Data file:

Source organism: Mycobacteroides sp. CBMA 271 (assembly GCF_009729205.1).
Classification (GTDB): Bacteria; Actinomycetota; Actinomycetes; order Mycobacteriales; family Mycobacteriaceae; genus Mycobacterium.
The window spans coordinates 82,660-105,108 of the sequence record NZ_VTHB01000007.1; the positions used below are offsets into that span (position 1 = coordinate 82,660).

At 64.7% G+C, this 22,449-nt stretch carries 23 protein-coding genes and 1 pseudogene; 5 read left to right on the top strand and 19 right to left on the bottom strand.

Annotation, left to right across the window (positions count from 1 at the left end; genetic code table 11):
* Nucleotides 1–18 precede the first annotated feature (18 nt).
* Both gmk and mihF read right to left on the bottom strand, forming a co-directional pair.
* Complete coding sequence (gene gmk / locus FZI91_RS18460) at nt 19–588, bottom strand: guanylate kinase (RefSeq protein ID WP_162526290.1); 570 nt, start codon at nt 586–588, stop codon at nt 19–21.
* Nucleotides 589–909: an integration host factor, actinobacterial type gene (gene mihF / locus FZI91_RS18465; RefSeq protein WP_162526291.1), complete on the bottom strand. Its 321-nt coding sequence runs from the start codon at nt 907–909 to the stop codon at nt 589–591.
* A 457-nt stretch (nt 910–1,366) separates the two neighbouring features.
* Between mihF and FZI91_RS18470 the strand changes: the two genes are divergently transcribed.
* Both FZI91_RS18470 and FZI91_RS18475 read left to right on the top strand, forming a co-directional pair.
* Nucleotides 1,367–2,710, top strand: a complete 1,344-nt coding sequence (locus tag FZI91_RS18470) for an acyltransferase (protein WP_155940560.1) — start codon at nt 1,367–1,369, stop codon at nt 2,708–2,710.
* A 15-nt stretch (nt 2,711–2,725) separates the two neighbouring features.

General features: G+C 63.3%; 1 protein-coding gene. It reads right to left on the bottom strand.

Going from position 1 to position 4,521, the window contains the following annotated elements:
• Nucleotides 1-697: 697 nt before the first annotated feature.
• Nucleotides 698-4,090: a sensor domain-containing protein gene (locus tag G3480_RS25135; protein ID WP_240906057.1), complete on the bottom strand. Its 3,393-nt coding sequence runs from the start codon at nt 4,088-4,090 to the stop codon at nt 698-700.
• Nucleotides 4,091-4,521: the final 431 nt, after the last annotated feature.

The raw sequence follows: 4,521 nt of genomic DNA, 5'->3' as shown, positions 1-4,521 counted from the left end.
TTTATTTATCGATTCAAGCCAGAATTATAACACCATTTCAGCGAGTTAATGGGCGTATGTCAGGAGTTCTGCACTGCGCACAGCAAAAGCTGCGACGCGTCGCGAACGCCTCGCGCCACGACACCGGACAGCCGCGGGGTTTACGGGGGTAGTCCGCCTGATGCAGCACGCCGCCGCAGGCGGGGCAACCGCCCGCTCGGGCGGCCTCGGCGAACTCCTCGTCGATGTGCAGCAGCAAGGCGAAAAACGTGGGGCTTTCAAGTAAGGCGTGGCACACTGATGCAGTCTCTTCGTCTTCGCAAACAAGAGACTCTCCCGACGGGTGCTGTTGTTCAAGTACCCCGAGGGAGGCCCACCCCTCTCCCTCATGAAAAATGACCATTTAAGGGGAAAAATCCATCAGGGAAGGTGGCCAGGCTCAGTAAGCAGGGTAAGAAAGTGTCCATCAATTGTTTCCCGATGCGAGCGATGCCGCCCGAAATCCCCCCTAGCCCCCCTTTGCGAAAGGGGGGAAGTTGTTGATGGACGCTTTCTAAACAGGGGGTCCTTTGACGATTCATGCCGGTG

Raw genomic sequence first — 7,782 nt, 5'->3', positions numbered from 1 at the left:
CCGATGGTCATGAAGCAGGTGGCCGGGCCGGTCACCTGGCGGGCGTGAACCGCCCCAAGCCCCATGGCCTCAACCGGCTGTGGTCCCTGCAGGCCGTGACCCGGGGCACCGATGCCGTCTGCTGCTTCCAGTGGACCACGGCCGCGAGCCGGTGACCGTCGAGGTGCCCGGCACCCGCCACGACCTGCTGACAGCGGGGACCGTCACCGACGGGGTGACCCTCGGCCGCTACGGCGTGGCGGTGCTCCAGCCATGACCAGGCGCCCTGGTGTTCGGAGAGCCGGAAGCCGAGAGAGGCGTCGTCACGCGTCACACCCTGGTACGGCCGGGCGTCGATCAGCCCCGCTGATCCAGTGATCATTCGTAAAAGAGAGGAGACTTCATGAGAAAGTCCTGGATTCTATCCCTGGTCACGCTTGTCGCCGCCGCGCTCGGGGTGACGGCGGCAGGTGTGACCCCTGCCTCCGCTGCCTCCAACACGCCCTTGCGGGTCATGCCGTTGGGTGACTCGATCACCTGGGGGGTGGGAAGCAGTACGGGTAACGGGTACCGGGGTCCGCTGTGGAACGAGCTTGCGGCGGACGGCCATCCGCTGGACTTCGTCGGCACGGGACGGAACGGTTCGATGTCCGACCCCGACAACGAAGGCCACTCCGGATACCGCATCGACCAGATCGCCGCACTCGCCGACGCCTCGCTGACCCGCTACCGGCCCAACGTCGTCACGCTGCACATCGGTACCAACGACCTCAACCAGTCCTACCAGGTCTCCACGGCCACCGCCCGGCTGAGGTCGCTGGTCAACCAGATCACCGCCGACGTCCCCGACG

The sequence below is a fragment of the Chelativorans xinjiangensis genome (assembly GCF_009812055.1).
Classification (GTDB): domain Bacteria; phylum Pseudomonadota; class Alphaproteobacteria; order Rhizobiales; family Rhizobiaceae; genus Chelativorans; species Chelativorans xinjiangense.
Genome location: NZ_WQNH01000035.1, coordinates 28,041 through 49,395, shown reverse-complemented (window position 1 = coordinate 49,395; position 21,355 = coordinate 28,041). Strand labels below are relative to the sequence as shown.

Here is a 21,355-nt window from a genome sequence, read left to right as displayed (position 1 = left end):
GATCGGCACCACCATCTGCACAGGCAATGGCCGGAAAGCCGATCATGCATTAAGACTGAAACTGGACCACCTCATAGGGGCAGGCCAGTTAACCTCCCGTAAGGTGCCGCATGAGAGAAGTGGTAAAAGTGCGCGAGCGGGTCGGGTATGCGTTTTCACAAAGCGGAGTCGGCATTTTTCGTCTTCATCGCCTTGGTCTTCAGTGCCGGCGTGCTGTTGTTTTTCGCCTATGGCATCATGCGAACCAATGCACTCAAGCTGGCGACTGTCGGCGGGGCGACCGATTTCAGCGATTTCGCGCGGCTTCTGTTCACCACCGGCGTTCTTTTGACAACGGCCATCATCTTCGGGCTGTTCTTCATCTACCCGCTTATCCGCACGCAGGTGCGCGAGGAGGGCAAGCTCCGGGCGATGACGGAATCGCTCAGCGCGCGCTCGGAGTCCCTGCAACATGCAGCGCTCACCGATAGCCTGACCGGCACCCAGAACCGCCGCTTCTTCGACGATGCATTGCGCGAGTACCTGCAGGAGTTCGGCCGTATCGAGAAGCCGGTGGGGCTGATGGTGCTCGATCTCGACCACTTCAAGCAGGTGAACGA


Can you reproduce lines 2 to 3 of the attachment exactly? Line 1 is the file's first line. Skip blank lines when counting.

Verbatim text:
Classification (GTDB): Bacteria; Actinomycetota; Actinomycetes; order Mycobacteriales; family Mycobacteriaceae; genus Mycobacterium.
The window spans coordinates 82,660-105,108 of the sequence record NZ_VTHB01000007.1; the positions used below are offsets into that span (position 1 = coordinate 82,660).